1p36 Deletion Syndrome - Signs and Symptoms

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What are the characteristics, signs, and symptoms of 1p36 deletion syndrome?

Unfortunately, for the affected individuals and family, missing DNA in this section is very influential on a person's overall development and is often unnoticed until the newborn or infant is noted to miss physical or developmental landmarks. These landmarks that are missed or severely delayed comprise the symptoms and signs of 1p36 deletion syndrome. Not all symptoms will be present in each individual because there is variation from person to person and, in general, most researchers think that the more DNA missing from 1p36, the more intense or apparent these symptoms will appear.

Many individuals will have a small head size that is short and wide (about 75%); many have noticeable facial features of deep-set eyes with straight-appearing eyebrows, a sunkenappearing face with a broad flat nose and an elongated area from nose to mouth, a pointed chin, low-set ears that are rotated backwards and are abnormally shaped. Some individuals are preliminarily diagnosed from their appearance described above; others may have less noticeable physical symptoms and require FISH or CGH tests for diagnosis.

To confirm or establish the diagnosis it is appropriate to test any individual suspected of having 1p36 deletion syndrome as follows:

  • Conventional cytogenetic studies to detect large deletions (i.e., > 5 Mb) and more complex cytogenetic rearrangements (unbalanced chromosome translocations)
  • FISH with at least two subtelomeric region-specific probes (Vysis 1p subtel probe, Vysis p58 probe; D1Z2 Oncor probe or CEB108/T7) to detect unbalanced translocations and to identify parental chromosome rearrangements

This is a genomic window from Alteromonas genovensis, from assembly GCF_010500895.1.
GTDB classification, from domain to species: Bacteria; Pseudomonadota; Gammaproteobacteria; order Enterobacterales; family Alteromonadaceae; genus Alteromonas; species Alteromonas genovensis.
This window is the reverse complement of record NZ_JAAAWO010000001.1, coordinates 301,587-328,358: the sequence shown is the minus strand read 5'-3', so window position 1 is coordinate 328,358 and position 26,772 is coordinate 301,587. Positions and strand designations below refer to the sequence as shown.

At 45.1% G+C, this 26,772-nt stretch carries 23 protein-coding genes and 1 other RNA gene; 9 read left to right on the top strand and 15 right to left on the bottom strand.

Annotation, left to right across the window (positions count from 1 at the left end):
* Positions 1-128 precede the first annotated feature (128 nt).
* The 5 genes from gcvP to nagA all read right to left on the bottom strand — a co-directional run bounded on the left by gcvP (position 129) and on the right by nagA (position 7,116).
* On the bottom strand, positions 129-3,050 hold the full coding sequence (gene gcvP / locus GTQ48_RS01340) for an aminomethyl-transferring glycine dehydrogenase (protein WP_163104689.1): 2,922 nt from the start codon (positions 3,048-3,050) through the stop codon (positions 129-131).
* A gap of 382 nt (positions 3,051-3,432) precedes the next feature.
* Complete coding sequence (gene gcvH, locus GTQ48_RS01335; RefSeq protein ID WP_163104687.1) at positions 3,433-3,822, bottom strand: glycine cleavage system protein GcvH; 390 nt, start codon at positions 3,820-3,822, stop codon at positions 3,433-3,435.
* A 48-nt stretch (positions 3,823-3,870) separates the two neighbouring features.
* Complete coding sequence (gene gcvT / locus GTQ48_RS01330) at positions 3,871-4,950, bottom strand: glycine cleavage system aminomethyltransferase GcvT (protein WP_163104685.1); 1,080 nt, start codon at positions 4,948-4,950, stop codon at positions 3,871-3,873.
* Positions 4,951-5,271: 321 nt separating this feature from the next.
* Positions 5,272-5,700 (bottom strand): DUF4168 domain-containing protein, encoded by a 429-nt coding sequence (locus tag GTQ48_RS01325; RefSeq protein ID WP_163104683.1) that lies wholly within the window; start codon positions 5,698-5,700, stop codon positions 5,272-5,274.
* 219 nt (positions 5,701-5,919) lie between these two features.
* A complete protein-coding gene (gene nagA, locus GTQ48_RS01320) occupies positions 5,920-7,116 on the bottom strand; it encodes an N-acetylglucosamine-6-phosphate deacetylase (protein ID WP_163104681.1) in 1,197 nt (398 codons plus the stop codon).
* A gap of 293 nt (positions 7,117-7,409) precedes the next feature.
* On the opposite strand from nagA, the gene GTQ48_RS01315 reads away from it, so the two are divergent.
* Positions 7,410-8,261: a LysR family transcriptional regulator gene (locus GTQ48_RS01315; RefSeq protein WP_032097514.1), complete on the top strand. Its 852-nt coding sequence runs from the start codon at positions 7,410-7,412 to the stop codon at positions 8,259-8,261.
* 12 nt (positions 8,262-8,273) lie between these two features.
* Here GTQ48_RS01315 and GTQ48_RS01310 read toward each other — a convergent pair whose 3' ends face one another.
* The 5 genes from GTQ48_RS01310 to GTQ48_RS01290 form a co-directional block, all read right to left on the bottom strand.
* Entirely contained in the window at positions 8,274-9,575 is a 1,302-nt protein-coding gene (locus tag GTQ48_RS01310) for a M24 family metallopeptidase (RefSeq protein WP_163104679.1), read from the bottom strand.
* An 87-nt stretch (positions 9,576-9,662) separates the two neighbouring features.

• Deletion/duplication analysis by CMA to detect smaller deletions (i.e., > 5 Mb) or interstitial deletions or complex rearrangements

There are other problems (symptoms) that many individuals with 1p36 deletion syndrome develop:

  • About 90% have severe learning disabilities
  • About 75% will have no ability to form words, the other approximate 25% will only develop a few words or phrases
  • About 70% develop types of heart problems
  • About 50% will develop seizures, behavior problems, and hearing problems
  • Other problems such as weak muscle tone, breathing problems, eye problems, swallowing problems, genital malformations (usually minor in males), and metabolic problems have been reported
Return to 1p36 Deletion Syndrome

See what others are saying

Comment from: Tink, 13-18 Female (Caregiver) Published: December 29

My daughter was originally clinically diagnosed with Prader-Willi Syndrome at age 2. Her doctor still wanted a more conclusive answer. Every year a new batch of blood work would be ordered. It wasn't until she was 14 that we finally received the 1p36 deletion syndrome diagnosis. She still is treated like she has Prader-Willi, because her symptoms are so much like Prader Willi, but three is some relief knowing exactly what she has and what we need to look out for.

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